Thursday, 25 November 2010

THE POWER OF COLOUR (PART 1)...


Art by Walter Simonson
 
What a difference colour makes. Not convinced? Take a look at these basic, flat-
coloured examples of JACK KIRBY & VINCE COLLETTA THOR stories from
the TALES OF ASGARD 1984 Special (Vol. 2, No.1). Alongside are the newly
coloured, multi-hued MATT MILLA pages from the deluxe, hardcover edition
of the same tales. (First available as a 6-part mini-series.) The pages are given a
whole new dimension, enabling them to go toe-to-toe with many contemporary
offerings available in comics shops today.
 
 
Not wishing to labour the comparison, but the difference is similar to that of
an old POPEYE or BETTY BOOP cartoon compared to the almost 3D effect
of the animation in WHO FRAMED ROGER RABBIT? Last year, I picked up
the computer-coloured reprint of MARVEL COMICS #1 and the effect was the
same. The pages seem to have become imbued with a vitality lacking in their
original printing and don't appear quite as dated in contrast to more modern
presentations.
 

A while ago, the U.K. magazine AVENGERS UNITED reprinted the Tales of
Asgard series in its original form, and it was generally met with an indifferent,
sometimes even hostile reaction. It seems that kids of today have been spoiled
by the photo-realistic, more complex colour-art in contemporary stories, and
couldn't quite take to the four-coloured classics of yesterday. I'm pretty sure
that, had MARVEL/PANINI been able to present the Matt Milla versions
(which hadn't yet been done), the reaction would have been more positive.
 
 
I think it can only be a matter of time before Marvel start colouring all their
stories from yesteryear in this same fashion and then re-presenting them as
"definitive versions" in deluxe, hardcovered volumes. As I said, it certainly
gives them a whole new dimension and might help them to appeal to younger
readers not yet steeped in the company's glorious history who seem to have
an aversion to older material. (Hard as it is to believe.)

ISBN # 9780-7851-3921-8
 
The Complete TALES OF ASGARD is available now from all good
comic shops (and has been for some time). And here, for completists,
is the cover to the original 1968 TOA Special. (Vol. 1, No. 1.) 

Art by Jack Kirby & Frank Giacoia

9 comments:

Anonymous said...

All of the examples are ugly. The originals because the printers lost all of Collatta's fine-lined inking. The new ones because, well, they are just all-round bad.

Kid said...

You may not like the colour scheme perhaps, but the Matt Milla pages give the artwork a whole new, almost 3D dimension in my opinion. (Similar to "Who Killed Roger Rabbit?)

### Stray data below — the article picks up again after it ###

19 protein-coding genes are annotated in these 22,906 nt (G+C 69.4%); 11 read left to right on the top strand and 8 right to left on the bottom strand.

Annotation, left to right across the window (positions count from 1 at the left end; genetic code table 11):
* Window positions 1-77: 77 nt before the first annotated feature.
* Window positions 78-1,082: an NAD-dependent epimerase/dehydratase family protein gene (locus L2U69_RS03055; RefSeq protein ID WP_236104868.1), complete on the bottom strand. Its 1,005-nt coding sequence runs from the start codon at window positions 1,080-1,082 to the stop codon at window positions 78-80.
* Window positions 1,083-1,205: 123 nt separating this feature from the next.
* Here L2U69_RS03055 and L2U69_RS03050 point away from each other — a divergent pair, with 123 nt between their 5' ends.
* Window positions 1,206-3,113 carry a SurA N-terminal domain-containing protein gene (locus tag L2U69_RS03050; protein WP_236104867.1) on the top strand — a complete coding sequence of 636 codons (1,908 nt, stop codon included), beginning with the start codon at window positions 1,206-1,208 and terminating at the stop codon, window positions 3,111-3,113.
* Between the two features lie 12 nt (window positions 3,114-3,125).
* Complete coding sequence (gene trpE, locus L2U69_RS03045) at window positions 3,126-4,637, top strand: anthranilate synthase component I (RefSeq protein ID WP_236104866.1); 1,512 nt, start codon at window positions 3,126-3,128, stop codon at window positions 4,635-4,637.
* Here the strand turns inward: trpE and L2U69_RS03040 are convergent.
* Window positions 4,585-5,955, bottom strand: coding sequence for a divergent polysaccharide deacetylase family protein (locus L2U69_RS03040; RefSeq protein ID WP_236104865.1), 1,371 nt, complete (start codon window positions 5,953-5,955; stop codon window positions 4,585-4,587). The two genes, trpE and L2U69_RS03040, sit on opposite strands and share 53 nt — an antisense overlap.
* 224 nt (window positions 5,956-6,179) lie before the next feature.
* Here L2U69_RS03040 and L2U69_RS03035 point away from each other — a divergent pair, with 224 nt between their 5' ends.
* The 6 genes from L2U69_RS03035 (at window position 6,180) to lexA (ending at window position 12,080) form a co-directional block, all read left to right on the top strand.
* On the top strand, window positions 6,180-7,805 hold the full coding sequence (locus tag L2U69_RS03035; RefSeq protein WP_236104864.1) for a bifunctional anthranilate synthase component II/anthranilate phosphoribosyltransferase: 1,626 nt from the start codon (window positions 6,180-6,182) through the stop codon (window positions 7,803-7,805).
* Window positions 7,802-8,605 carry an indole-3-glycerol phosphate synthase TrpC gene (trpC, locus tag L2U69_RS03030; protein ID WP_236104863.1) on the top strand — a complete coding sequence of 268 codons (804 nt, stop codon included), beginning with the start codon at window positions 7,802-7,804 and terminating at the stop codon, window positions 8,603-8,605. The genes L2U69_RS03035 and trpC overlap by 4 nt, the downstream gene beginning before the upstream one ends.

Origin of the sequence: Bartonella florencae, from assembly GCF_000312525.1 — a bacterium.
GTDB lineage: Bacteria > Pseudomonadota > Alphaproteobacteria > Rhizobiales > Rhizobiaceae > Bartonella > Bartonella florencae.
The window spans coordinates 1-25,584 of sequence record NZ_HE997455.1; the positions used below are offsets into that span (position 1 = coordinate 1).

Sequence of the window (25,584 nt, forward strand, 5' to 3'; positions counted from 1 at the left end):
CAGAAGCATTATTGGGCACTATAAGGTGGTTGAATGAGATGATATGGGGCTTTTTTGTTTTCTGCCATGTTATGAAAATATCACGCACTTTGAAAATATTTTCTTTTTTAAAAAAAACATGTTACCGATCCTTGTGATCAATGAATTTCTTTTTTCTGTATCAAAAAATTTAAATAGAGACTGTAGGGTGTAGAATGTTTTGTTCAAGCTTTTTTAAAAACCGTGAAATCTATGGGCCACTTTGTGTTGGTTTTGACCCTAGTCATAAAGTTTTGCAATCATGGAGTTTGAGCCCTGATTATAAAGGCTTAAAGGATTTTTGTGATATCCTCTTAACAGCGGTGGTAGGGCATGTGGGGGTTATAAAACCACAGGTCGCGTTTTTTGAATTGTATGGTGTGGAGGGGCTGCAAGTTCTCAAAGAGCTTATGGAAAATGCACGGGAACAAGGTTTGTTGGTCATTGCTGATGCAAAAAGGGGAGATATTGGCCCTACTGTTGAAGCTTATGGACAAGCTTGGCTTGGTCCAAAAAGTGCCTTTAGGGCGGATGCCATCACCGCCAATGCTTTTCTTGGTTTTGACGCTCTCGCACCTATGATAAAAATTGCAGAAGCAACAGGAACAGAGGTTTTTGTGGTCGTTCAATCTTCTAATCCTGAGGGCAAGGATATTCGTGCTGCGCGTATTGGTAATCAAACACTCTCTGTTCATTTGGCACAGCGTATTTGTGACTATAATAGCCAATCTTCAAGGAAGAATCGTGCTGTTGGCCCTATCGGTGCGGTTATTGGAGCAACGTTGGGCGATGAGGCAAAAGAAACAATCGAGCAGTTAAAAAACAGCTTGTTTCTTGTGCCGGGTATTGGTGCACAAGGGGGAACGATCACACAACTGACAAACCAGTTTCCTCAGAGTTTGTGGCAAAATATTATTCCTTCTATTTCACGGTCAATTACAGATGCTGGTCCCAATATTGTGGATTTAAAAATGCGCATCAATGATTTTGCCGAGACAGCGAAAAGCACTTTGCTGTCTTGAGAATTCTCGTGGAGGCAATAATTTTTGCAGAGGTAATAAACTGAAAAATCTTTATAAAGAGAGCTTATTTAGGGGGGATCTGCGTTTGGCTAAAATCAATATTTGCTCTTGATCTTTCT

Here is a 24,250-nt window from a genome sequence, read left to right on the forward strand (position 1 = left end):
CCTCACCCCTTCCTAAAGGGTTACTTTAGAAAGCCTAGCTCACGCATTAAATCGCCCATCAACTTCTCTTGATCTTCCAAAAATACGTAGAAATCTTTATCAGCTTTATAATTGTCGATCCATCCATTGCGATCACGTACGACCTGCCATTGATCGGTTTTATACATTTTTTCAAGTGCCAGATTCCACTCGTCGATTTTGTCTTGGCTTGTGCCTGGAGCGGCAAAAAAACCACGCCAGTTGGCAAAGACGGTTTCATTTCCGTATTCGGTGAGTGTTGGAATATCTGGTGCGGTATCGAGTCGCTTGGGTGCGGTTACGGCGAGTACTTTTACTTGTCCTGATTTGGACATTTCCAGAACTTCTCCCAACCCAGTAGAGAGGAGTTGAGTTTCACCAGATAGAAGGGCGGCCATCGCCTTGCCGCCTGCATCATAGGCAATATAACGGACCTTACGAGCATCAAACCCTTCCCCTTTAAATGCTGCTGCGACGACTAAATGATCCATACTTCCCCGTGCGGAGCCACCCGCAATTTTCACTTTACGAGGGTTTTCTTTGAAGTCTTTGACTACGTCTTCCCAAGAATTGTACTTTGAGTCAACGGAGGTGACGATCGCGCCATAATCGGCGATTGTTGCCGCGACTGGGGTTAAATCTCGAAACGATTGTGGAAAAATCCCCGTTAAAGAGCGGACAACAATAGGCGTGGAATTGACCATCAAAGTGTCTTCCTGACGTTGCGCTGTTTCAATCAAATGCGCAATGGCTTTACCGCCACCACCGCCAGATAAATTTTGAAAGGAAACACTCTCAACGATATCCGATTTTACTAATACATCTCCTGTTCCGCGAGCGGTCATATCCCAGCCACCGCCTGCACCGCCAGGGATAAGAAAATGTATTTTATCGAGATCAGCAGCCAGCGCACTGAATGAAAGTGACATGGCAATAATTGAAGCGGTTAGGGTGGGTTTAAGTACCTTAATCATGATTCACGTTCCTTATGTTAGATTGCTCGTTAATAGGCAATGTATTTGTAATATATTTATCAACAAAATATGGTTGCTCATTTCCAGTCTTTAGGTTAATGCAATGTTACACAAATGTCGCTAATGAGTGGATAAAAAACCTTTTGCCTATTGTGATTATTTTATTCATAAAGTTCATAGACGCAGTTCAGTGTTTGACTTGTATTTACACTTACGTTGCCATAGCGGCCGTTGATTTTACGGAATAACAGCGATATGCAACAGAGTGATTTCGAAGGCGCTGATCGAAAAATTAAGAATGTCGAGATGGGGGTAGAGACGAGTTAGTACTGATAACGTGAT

NP said...

I don't generally like 'realistic' colouring, but these examples are good - they bring the pages to life and limit the damage done by Vince Colleta's rushed, scratchy inking. They somehow look like a cross between Kirby and Frank Hampson! A tentative 'Yes' from me.

joe bloke said...

I kinda like the new pages, but ONLY kinda like. there's no denying that Milla's good at what he does, and undoubtably his colours will make the work more accessable to newer readers, but I feel about these pretty much how I felt when they released the tarted up Star Wars films: " yeah, it's pretty, but I prefer the originals."

but that might well be because I'm an old fart.

cerebus660 said...

TBH I think the re-colouring loses some of the original work's charm. The colourists back then ( especially Marie Severin ) worked wonders with the four-colour system, designed for the cheap newsprint paper of the day. That's probably just nostalgia talking, but I really think a lot of modern computer colouring is overly fussy and self-indulgent.

Kid said...

I think that the original printings are hard to beat. There was something about the paper they were printed on and the "dot" colour which (when it wasn't too out of register) had a magical quality. The MARVEL MASTERWORKS volumes, with their shiny paper and perfect-register printing, although very nice, seem to lack the charm of the originals.

However, it can't be denied that, to a modern audience, when the classic stories are reprinted on the better quality paper used today, they look kind of "flat" compared to more contemporary work. Matt Milla's colouring on these Asgard tales has at least given them a feeling of depth and substance, although I do find myself wishing that he had worked his magic following (in the main) the original colour schemes.

Anonymous said...

I'm an old fart too (46) and I love this guy's colouring. As Kid says, it brings these classic tales bang up to date in a very attractive manner.

Most computer colouring in Marvel & DC comics that you see nowadays looks like garish 1980s style airbrush work which combined with the dreadfully low standard of comic book art that Marvel & DC are content to put out make for comics that are just plain unreadable (to old farts like me). The Panini purchasing post puberts who hated the T.O.A. stuff will probably only read comics for a few years unlike us old crumblies who had the likes of Infantino, Kane, Ditko and Kirby et al to brighten up our childhoods. Matt Milla Rules!

Don Alsafi said...

I'll have to add my voice to those who think the new recoloring is superb! I discovered your blog while researching the issue for a discussion on my own blog. Good stuff!

Kid said...

Thanks, Don. Your own blog is featured in my blog list so that folk can click on and visit whenever they like.